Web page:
|Denice Klinger and Lido competing in a hunter breeding class. Photo courtesy picsofyou.com.|
It seems like western breeds get all the breaks when it comes to logging show miles at an early age. Endless halter, showmanship and longe line classes get babies exposed to the sights and sounds of competition. By the time they’re under saddle they’re unrattled by a warm-up ring full of unfamiliar horses and the crackling of the PA system. But with the growing popularity of hunter breeding classes and in-hand classes specifically designed for prospective hunters, English riders have opportunities to get their babies in the show ring, too.
“Conformation and movement are very important, but what is often overlooked is suitability, which is the same as type,” explains Denice Klinger, a longtime hunter competitor who has been showing youngsters in hunter breeding classes on the east coast for over six years. “Type means that the horse looks like his breed standard or, in the case of hunter breeding, exhibits suitability for the job.” Before contemplating showing your horse in this division, she says to seriously ask yourself, “Does he look like a hunter?”
Denice is currently showing her own 2-year-old, a flashy chestnut Thoroughbred gelding nicknamed Lido that she handpicked for the hunter division off a farm in Florida. An added benefit of showing Lido in-hand is that he has become indoctrinated to the show routine at an early age. In order to perform he has to perfect his ground manners. Much like any halter class, protocol requires that each horse is stood up for the judge, then walked and trotted to display movement. According to Denice, that means the young horse must understand that, “Whoa means stop, stand still,” not pause and then walk into the human. You also have to discipline your horse not to play or become rambunctious when he trots, because he has to trot alongside you on a loose rein in order to strut his stuff for the judge.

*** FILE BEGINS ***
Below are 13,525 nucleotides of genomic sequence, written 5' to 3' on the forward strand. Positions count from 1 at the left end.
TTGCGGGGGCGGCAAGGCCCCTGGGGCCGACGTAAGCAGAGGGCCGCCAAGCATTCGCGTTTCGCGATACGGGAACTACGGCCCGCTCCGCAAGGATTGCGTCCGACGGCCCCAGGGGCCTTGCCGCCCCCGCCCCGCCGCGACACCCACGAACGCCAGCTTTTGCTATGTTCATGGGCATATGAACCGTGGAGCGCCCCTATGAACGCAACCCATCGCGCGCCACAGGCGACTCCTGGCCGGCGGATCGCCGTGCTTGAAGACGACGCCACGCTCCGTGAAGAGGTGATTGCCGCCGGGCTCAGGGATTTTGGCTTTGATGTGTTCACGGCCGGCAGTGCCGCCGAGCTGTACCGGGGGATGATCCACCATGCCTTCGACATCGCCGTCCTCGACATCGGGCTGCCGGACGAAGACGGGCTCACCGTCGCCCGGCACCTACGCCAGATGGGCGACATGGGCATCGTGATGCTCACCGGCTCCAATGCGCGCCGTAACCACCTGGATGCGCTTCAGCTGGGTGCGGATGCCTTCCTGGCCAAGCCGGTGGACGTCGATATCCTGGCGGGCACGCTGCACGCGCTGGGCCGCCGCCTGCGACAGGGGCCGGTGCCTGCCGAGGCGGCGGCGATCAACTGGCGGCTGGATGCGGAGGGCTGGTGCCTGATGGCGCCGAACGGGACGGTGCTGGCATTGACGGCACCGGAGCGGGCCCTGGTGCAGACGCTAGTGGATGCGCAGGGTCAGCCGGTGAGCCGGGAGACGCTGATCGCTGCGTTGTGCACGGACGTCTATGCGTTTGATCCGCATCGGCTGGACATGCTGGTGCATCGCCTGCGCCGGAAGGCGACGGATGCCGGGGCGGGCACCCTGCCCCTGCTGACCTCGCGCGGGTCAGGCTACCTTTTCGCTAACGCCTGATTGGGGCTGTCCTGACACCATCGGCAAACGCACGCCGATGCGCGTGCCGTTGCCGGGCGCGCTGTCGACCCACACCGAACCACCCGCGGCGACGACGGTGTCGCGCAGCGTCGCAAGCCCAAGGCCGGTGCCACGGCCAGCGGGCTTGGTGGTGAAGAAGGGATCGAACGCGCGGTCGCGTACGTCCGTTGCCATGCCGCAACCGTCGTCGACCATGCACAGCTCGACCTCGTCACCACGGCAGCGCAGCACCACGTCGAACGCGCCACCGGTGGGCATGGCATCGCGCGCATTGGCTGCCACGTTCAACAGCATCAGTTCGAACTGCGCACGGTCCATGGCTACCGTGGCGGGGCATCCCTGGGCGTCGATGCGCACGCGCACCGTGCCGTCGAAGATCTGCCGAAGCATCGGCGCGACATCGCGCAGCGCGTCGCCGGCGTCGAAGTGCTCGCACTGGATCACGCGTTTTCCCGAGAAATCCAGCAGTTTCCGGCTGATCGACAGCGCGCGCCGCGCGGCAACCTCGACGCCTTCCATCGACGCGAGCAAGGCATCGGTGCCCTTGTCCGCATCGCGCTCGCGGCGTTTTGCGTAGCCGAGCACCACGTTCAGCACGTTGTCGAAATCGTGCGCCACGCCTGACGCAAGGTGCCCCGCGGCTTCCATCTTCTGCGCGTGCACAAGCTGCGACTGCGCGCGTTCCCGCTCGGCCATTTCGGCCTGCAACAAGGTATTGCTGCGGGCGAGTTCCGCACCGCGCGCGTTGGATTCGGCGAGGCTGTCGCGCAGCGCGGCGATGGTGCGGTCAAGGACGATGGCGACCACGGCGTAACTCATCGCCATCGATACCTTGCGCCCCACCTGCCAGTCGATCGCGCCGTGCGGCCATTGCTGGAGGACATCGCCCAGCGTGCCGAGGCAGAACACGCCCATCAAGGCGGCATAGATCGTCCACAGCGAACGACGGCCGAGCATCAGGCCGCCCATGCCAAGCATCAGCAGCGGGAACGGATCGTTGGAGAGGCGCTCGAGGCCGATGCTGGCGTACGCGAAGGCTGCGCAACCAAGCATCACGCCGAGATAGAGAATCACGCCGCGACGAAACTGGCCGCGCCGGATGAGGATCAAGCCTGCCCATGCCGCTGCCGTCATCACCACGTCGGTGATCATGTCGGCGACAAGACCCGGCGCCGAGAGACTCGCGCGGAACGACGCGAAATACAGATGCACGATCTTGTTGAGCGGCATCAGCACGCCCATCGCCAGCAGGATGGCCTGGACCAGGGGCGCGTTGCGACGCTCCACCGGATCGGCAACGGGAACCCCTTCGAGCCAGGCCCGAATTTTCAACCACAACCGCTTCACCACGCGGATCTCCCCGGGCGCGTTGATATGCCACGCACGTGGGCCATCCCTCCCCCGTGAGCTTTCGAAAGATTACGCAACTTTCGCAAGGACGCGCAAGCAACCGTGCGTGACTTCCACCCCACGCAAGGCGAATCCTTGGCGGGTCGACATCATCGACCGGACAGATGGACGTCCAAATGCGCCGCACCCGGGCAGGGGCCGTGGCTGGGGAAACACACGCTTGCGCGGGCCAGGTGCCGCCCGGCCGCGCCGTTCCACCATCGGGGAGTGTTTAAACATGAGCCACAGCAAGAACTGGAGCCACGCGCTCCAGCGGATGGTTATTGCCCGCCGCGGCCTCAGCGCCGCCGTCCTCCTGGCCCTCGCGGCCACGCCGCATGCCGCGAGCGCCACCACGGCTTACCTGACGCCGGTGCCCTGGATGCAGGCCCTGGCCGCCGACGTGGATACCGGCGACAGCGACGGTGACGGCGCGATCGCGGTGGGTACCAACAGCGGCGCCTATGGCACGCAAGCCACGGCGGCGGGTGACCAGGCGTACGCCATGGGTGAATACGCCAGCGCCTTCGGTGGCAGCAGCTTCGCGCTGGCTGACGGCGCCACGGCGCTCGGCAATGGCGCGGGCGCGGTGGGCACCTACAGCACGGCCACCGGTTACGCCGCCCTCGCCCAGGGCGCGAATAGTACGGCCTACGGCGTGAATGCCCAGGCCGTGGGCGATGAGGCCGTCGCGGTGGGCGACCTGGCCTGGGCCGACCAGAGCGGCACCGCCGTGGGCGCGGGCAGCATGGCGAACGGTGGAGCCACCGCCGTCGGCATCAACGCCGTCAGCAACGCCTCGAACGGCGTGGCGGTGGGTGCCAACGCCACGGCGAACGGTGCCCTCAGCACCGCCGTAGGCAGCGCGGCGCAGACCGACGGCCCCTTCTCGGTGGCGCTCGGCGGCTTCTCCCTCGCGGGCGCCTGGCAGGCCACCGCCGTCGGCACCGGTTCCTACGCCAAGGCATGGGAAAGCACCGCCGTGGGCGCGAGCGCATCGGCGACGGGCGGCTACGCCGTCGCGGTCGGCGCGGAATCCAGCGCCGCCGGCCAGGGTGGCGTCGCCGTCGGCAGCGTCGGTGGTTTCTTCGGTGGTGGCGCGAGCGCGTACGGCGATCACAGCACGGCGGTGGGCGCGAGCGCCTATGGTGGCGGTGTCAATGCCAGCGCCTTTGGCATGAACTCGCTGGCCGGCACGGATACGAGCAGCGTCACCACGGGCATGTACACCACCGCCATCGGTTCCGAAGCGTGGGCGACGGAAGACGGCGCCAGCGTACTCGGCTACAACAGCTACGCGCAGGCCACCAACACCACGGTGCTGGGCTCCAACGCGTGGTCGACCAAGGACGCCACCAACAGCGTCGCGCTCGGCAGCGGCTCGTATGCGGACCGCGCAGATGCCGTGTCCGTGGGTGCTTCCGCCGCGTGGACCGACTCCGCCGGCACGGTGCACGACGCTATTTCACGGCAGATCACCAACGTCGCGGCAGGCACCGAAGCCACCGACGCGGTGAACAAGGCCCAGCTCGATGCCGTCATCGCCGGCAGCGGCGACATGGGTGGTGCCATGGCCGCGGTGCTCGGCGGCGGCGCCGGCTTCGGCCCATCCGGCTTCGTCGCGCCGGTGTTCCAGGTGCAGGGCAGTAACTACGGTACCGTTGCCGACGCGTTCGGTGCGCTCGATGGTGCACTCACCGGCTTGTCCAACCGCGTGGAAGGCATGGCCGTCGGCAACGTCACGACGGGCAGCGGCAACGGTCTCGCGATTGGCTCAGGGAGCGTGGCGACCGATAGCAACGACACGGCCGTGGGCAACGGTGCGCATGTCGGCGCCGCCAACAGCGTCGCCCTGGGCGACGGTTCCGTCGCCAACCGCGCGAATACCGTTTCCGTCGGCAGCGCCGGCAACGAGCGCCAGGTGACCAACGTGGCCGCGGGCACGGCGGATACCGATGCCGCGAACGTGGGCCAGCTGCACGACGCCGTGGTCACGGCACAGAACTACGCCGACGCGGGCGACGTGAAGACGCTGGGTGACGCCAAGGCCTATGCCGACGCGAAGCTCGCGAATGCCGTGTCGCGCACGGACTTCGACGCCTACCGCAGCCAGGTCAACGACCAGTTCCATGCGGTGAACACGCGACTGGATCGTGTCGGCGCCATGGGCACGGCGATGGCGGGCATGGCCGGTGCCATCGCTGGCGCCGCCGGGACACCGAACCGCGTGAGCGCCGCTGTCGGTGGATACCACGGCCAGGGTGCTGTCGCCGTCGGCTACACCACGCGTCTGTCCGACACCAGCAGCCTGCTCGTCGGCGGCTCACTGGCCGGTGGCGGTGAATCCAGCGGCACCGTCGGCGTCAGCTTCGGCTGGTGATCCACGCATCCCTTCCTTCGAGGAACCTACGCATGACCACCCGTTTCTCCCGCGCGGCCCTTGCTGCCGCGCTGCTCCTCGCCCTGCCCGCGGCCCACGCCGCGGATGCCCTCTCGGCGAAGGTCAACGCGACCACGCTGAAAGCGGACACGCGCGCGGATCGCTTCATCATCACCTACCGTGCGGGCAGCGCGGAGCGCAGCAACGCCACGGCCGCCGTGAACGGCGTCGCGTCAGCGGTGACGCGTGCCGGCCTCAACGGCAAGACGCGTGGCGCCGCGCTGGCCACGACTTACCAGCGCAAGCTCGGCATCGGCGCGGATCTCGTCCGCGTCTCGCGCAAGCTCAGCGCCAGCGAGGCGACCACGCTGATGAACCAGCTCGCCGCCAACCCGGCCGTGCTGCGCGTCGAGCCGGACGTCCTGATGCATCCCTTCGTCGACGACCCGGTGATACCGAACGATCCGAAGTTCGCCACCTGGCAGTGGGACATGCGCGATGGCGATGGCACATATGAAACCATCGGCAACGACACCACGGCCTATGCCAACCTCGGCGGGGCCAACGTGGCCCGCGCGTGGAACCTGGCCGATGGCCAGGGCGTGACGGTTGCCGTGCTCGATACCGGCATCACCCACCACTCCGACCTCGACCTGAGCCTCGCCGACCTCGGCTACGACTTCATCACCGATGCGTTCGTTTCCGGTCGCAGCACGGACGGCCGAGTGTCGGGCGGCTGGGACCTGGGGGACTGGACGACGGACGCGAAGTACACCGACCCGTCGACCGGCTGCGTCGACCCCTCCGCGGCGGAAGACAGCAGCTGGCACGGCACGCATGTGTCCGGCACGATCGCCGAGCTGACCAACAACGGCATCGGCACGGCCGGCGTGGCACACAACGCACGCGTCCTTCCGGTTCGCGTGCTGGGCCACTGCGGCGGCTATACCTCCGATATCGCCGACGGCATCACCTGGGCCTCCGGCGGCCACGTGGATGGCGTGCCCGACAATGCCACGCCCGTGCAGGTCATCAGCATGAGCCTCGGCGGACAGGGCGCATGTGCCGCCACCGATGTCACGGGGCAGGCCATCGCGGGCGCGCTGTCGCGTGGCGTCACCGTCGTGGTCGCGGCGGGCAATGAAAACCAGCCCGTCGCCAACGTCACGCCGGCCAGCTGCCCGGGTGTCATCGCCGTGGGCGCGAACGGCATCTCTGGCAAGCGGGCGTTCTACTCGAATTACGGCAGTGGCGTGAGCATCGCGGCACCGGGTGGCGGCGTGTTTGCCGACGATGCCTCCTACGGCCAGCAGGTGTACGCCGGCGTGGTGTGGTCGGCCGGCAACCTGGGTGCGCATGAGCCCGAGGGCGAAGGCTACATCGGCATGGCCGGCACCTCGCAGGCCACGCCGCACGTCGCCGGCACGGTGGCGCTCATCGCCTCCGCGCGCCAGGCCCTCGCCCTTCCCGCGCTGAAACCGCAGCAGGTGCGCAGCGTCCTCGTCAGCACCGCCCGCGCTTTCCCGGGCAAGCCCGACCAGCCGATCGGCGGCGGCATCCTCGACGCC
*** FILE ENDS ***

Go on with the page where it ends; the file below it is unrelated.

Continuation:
With that in mind, Denice warns, “If the judge can’t see your horse because he spends more time on his hind legs than trotting, or never stands still, then how can he or she fairly judge your horse? I can’t blame them if they don’t try too hard especially if your horse is the lone idiot. And trust me, I’ve been there, done that over the years!” Fortunately she adds that judges are pretty sympathetic. “Exceptions are generally made for the younger horses. It’s understood early in the year that no yearling has had any practice. But 2-year-olds, especially late in the show season, and all 3-year-olds should stand up and behave.”
The young hunter’s turnout is vitally important. Braiding is essential. It dresses up a young hunter’s topline, and there’s no way to hide a ewe neck or camouflage a thick throatlatch with a bushy, unkempt mane. All horses, even yearlings, must also be presented in a snaffle bridle, complete with a pair of laced reins. The bridle should be of traditional hunter-type, not a dressage or sport horse bridle with a flash attachment, padded noseband or decorated browband. Just think classic and simple brown leather, and make sure the bridle fits the horse properly.
Fortunately, the turnout for handlers is not quite as regimented. Hunter handlers can be far more casual than their western breed counterparts in their splashy tunics and jackets.